I went on yesterday about how Commissioner Selig’s little committee was probably set up for cynical purposes. Today the Chicago Tribune’s Phil Rogers goes in a different direction, hatching the conspiracy theory that the committee was set up to ban the Designated Hitter:
be fair, it’s premature to ask such a potentially provocative question.
But thanks to Commissioner Bud Selig’s decision to turn recommendations
for on-field matters over to a newly created version of the NFL’s Competition Committee, the DH rule could face its first real threat since the American League accepted it permanently for the 1976 season . . . The commissioner did not mention the DH rule, but Cardinals manager
Tony La Russa and longtime Braves executive John Schuerholz, who joined
Selig on a conference call, both listed it as the one thing they
potentially would change if they could.
I’m no fan of the DH, so if there was even a shred of a scintilla of a hope that La Russa and the gang were going to recommend its abolition, I’d be playing it up like crazy. But there’s nothing here to suggest that the committee is even going to look at the DH rule, let alone opine on it.
La Russa doesn’t like it. Great. But that “if they could” in the last sentence of the blockquote is pretty important. Messing with rules is one thing. Abolishing the DH, however, messes with rosters. As in, the position on the AL roster that has historically had the highest average salary in baseball and is home to a lot of players who would otherwise be out of the league due to their inability to play defense. The Player’s Union would no sooner agree to getting rid of the DH than the Teamster’s Union would agree to give up seniority pay.
The DH made its debut three months before I was born. I’ve resigned myself to the DH. I’ve even prepared myself for the expansion of the DH to the NL one day, because I think that has pretty even odds of happening in my lifetime. Getting rid of it? No way. No how. The world simply isn’t that just.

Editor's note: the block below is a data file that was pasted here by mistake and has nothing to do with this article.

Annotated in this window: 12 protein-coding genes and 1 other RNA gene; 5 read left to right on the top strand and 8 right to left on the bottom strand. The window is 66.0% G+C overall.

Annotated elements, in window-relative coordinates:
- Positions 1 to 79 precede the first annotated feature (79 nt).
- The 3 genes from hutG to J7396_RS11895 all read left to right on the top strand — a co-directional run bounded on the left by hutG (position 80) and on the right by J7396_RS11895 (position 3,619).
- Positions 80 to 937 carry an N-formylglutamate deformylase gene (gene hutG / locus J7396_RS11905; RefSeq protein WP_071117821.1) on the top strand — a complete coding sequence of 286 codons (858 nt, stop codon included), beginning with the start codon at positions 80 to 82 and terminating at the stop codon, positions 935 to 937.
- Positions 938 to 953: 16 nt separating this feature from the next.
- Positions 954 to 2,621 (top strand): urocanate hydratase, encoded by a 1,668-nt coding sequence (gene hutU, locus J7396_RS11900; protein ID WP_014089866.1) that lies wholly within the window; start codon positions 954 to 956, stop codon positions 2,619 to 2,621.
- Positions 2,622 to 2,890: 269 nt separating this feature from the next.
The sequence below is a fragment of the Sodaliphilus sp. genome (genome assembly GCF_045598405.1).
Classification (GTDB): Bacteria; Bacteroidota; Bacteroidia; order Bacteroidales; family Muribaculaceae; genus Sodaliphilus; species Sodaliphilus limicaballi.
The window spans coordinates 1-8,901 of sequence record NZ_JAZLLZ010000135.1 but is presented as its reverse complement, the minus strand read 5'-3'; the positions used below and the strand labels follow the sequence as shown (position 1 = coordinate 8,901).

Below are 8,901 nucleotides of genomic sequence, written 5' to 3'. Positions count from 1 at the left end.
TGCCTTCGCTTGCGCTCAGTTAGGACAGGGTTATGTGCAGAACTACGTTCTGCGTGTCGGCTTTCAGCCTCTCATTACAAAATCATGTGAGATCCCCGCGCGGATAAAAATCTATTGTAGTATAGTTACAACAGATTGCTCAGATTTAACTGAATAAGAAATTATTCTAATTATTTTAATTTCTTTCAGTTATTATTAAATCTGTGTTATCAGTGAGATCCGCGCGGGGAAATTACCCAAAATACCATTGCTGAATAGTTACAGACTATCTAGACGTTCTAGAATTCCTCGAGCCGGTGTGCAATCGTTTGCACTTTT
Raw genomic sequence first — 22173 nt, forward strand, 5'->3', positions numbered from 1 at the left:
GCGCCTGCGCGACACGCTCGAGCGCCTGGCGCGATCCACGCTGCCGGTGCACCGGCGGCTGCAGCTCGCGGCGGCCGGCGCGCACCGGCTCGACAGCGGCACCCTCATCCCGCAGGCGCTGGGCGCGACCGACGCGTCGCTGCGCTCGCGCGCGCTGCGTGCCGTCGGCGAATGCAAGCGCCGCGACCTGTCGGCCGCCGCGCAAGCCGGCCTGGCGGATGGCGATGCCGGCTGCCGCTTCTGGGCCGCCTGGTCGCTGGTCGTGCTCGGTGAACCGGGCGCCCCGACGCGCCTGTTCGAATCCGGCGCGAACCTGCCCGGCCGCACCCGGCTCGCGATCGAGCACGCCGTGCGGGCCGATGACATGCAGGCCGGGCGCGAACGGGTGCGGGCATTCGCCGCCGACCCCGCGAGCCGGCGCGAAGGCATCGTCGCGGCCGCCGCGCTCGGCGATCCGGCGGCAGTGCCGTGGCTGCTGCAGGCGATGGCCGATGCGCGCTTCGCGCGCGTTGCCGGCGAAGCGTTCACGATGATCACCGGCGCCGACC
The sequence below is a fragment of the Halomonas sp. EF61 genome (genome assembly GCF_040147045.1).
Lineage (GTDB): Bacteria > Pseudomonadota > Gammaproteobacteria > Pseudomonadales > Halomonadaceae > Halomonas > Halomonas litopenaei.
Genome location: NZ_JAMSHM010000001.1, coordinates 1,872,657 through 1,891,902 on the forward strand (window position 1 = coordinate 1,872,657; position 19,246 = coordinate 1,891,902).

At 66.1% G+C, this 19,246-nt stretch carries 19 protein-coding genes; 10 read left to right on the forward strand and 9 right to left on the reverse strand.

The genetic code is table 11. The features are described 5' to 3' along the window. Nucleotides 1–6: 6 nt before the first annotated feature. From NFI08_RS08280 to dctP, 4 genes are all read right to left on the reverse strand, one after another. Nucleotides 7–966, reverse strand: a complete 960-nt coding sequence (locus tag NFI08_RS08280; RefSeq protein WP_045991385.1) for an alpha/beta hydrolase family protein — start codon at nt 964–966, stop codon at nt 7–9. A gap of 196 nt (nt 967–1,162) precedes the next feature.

Last week Pirates infielder Jung Ho Kang was arrested in South Korea for driving under the influence of alcohol and leaving the scene of an accident. That’s bad, but it turns out that it’s nothing new. The Yonhapnews Agency reports that Kang has been arrested for DUI three times since 2009:
Gangnam Police Station in southern Seoul confirmed that it was Kang’s third DUI arrest, with the three strikes law resulting in the immediate revocation of his license. According to police, Kang had also been arrested for a DUI in August 2009 and May 2011. No personal injuries were reported in either case, though he’d caused property damage in the latter incident.
The report also notes that a companion of Kang initially claimed that he, and not Kang, was behind the wheel at the time of the accident which led to Kang’s arrest last week. It was later revealed by the car’s black box, however, that Kang was driving. So add in some obstruction of justice, whether it is charged or not, to the scene. Police are investigating that.
Between all of this and the fact that Kang is under investigation for an alleged sexual assault in Chicago this past season, a pretty ugly portrait of the Pirates’ infielder is beginning to reveal itself.
This is interesting. Majestic Athletic has been baseball’s official uniform provider for decades, with its relationship with Major League Baseball dating back to the early 80s when it started providing batting practice jerseys. But that’s going to end after three more season:
As CNBC’s Jessica Golden reports, this will be Under Armour’s first official uniform deal in major professional sports. UA does, however, sponsor a number of individual players, most notably Bryce Harper.
MLB has just released a statement about it:
Beginning in the 2020 MLB season, Under Armour will be the exclusive MLB provider of all on-field uniform components including jerseys featuring prominent Under Armour branding, baselayer, game-day outerwear, and year-round training apparel for all 30 MLB Clubs. Fanatics, a global leader of licensed sports merchandise, will be granted broad consumer product licensing rights to manage the manufacturing and distribution of Under Armour and Fanatics fan gear, which include jerseys at retail, name & number products and Postseason apparel. Under Armour and Fanatics expect to offer an assortment of new fan gear apparel and accessories at retail, prior to the 2020 season.